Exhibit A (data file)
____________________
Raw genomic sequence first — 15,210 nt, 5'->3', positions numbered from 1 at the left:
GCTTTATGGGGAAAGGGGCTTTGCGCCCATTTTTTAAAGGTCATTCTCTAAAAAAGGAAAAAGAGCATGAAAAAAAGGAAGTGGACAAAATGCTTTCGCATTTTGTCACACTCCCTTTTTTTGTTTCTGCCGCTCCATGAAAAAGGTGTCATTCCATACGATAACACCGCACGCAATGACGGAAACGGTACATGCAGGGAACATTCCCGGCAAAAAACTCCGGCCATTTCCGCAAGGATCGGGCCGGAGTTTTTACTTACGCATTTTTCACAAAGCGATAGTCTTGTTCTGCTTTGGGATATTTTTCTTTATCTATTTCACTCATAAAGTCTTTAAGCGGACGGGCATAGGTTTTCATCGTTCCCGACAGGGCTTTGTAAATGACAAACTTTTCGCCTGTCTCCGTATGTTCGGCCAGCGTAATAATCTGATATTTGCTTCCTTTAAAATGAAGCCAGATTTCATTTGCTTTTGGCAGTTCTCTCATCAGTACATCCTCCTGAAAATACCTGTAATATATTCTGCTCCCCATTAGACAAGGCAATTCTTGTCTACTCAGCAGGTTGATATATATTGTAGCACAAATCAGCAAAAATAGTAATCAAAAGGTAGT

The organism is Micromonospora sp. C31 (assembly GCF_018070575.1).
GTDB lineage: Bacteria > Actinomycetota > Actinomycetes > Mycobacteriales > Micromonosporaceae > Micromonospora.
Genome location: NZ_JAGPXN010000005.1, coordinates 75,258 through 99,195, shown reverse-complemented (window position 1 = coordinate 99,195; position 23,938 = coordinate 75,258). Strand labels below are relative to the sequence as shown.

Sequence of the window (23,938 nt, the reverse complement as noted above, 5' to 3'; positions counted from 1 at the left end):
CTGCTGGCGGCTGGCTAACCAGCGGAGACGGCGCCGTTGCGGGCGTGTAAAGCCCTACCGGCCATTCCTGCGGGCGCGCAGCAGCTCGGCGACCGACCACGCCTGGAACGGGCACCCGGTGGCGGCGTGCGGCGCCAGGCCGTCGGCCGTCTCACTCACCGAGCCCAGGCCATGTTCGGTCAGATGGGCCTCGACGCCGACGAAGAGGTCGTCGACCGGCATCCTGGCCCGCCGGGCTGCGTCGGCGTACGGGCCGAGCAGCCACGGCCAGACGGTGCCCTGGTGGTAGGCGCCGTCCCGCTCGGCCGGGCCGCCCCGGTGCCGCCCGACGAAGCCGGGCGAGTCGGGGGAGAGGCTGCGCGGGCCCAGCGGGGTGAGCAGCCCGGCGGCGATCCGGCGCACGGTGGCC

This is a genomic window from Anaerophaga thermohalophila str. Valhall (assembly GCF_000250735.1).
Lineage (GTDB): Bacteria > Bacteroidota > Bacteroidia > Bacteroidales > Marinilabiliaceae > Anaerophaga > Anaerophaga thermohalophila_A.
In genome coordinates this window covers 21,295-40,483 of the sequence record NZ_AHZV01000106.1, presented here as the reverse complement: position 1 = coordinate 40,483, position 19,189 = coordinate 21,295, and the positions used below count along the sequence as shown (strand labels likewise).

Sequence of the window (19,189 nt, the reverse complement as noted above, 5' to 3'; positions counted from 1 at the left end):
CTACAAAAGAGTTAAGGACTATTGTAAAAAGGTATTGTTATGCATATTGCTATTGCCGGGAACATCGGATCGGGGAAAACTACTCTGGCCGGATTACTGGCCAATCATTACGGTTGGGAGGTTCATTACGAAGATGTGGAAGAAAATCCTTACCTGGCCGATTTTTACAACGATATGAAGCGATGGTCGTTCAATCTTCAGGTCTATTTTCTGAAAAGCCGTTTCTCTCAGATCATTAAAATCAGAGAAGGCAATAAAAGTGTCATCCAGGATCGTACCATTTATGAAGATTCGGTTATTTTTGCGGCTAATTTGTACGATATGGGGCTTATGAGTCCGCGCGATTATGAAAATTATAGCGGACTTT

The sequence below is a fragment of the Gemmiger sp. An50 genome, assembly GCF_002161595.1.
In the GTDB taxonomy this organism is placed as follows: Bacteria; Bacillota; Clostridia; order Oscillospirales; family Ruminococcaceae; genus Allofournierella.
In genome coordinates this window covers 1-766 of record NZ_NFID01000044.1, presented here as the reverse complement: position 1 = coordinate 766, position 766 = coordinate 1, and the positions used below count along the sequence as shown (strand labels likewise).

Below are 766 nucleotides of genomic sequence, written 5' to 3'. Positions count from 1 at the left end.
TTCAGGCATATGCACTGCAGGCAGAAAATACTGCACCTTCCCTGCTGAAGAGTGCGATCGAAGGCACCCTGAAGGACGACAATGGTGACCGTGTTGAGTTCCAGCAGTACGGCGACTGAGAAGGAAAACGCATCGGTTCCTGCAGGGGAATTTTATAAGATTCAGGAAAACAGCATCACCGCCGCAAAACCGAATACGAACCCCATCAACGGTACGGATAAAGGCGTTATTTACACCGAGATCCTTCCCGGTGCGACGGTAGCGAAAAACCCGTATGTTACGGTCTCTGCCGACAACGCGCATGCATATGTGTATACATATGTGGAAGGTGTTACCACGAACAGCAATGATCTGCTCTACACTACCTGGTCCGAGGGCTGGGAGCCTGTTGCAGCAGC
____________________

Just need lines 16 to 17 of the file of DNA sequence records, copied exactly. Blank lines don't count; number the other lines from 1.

Below are 766 nucleotides of genomic sequence, written 5' to 3'. Positions count from 1 at the left end.
TTCAGGCATATGCACTGCAGGCAGAAAATACTGCACCTTCCCTGCTGAAGAGTGCGATCGAAGGCACCCTGAAGGACGACAATGGTGACCGTGTTGAGTTCCAGCAGTACGGCGACTGAGAAGGAAAACGCATCGGTTCCTGCAGGGGAATTTTATAAGATTCAGGAAAACAGCATCACCGCCGCAAAACCGAATACGAACCCCATCAACGGTACGGATAAAGGCGTTATTTACACCGAGATCCTTCCCGGTGCGACGGTAGCGAAAAACCCGTATGTTACGGTCTCTGCCGACAACGCGCATGCATATGTGTATACATATGTGGAAGGTGTTACCACGAACAGCAATGATCTGCTCTACACTACCTGGTCCGAGGGCTGGGAGCCTGTTGCAGCAGC